The African Smart Towns Network

Last week the cities of the network met face-to-face to take stock of their progress, celebrate their accomplishments, and plan what lies ahead. 

Over the course of three days, participants explored the future of their cities and shared lessons learned from their recent digital transitions.

Because a picture is worth a thousand words, here are a few images from our summit in Ghana…

Tuesday the 22nd of November

The Ashanti Regional Minister, Hon Simon Osei Mensah, the Mayor of Kumasi, Samuel Pyne, and the Asafo Traditional Council, Nana Acheamfour Asafo Boakye Agyemang Bonsu gave opening speeches at the convention and chaired the sessions.

From left to right, the Asafo Traditional Council, Hon Simon Osei Mensah, The Ashanti Regional Minister, Nana Acheamfour Asafo Boakye Agyemang Bonsu, the Mayor of Kumasi, Samuel Pyne, and the ASToN Lead, Simina Lazar.

During the morning we presented a retrospective of the ASToN journey. This provided an overview of where we started until the present day. City members, experts and the secretariat shared fond memories from the past 3 years as well as many key moments and milestones. What a journey!

Proud and ready to make the most of the week, we embarked on a well-deserved coffee break… without the coffee. Guests enjoyed fresh juices, coconuts and delicious Ghanaian treats organised by the local team.

Later on, Sénamé Koffi Agbodjinou shared his inspiring vision for a new African definition of the Smart City, and presented his project hubcity.

Sénamé Koffi Agbodjinou, architect, anthropologist and tech- activist

In the afternoon, city elected representatives participated in a high-level panel and discussed what it takes to realise a digital transition. We explored the challenges and opportunities that the cities encountered during their process, as well as the methods that they adopted to succeed.

Local elected representants agora session

In the session that followed, cities elaborated the Charter for the digital transition of African cities. In groups, cities defined and discussed the principles of the charter. Each group presented their findings with the rest of the delegation, who offered constructive feedback. Three members gathered notes from this discussion in order to write a formal charter that cities could take away at the end of the week.

In the evening, the city of Kumasi hosted a networking drinks for all guests. We were honored to welcome the Mayor of Kumasi, elected officials and local group members. We shared a traditional Ghanaian meal made up of a light goat soup and jollof rice. Dancers from the National Cultural Center performed traditional Ashanti dances and rhythms.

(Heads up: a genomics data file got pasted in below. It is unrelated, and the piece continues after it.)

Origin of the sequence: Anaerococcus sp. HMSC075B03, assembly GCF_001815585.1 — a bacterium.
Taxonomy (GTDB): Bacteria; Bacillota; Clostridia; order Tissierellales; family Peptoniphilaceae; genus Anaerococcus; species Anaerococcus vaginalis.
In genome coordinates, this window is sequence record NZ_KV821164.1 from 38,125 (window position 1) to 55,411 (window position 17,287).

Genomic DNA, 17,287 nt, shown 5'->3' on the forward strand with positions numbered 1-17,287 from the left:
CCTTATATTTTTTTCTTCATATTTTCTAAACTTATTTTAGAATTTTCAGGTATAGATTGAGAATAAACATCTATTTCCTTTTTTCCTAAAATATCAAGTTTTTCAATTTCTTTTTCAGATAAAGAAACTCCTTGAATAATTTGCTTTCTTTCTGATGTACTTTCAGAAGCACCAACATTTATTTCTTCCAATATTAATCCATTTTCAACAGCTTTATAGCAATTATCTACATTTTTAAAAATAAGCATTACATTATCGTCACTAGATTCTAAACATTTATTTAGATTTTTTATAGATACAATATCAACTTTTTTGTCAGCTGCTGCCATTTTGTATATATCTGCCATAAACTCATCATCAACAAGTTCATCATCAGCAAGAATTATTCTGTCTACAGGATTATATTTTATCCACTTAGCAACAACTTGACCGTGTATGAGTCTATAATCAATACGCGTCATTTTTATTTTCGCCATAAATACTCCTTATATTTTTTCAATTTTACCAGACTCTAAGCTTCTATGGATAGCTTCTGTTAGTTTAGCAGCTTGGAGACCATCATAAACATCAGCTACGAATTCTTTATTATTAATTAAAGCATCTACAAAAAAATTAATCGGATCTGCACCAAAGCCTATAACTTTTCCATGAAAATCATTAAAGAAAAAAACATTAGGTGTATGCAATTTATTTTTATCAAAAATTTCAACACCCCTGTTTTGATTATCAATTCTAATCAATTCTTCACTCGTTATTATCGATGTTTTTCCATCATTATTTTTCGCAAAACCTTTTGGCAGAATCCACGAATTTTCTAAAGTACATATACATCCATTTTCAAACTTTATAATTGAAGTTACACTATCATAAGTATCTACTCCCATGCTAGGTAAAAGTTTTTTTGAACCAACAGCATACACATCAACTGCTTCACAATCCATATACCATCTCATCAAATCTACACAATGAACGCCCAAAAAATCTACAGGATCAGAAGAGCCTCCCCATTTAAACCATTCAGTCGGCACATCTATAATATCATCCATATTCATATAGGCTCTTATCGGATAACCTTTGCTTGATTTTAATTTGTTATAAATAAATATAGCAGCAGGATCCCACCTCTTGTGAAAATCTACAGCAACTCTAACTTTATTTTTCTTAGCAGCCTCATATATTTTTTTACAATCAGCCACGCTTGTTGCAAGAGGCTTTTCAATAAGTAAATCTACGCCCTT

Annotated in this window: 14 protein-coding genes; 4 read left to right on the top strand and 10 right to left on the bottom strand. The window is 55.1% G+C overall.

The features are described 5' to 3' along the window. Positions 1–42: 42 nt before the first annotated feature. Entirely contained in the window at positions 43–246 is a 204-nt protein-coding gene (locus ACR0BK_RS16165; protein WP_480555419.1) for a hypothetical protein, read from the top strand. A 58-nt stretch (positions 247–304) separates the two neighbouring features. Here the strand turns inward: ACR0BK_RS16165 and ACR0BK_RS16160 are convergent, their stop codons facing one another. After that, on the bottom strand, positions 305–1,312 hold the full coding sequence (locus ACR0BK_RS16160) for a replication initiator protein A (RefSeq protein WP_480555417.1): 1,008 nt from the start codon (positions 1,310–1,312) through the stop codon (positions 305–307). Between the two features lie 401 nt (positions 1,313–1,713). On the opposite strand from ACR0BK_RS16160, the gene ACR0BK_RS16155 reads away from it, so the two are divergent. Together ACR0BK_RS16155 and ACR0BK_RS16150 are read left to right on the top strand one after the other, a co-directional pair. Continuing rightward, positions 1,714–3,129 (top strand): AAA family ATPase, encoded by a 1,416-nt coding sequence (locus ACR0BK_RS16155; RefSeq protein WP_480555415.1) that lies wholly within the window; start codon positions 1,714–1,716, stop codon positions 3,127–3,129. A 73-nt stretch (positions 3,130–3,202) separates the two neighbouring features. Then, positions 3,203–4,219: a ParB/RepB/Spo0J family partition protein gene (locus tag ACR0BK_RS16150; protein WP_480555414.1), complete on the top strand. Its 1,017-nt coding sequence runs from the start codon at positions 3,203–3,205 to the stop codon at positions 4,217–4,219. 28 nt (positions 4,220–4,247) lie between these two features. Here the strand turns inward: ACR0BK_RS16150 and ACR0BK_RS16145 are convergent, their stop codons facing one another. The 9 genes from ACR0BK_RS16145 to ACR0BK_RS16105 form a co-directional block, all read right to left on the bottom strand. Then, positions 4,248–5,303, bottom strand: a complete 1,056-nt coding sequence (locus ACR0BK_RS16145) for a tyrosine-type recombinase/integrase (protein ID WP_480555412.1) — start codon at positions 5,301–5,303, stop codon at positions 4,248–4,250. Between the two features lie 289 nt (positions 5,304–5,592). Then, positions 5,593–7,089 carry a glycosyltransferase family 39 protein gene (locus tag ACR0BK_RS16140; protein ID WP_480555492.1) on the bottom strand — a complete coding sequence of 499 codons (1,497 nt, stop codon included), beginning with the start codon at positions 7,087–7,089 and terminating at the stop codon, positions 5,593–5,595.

Wednesday the 23d of November

The second morning was dedicated to the cities’ progress. Local coordinators took part in a live dashboard to offer a visual overview of each city’s activities. Progress on the dashboard involved answering the following questions:

  • Have you presented the LAP to your local action group?
  • Have you presented the LAP to the local representative elected?
  • Has your LAP been finalised and approved by your Local Council?

Shortly afterward; cities were interviewed to find out more about their progress. We asked them the progress on their action plans, including details on their strategy and objectives. They shared stories about their successes, their challenges, and what their goals are for the future.

In the afternoon, the local team of Kumasi organised a city tour. We visited various sites where their urban experimentation took place, as well as the new community market.

Kumasi local coordinator explaining the experimentation the city has undertaken

Thursday the 24th of November

The last morning was dedicated towards developing new skills and tools. Melissa Kerim first presented city-by-city sources of financing. The presentation was followed by a workshop for delegation to understand the diverse potential funding sources, and for them to map out the ones they believe could be the most suitable to finance their LAP and repsond to their financing needs.

After a break, local coordinators wrote urse to pitch their Local Action Plan. Paired with another city, they then had present them their while the others had to give constructive feedbacks, embodying different stakeholders (national bank, private compagny, international bank…).

In the meantime, elected representative were speed-meeting to meet each other and foster bilateral relationships.

In the afternoon cities presented ASToN Alumni proposals and discuss in group to make them the most feasable as possible. The city of Bamako offered to host a meeting next years for cities to stay connected.

For the last session of this meeting we wanted to celebrate the work accomplished and to salute the diversity and the complicity of our group.
We presented awards to the cities, such as the most collaborative delegation. Each city had also brought a fruit from its country to compose the “ASToN Fruit Salad”, symbol of our diversity and richness. Then it was already time for the last speech of the director, the last circle of applauses and the last group pictures.

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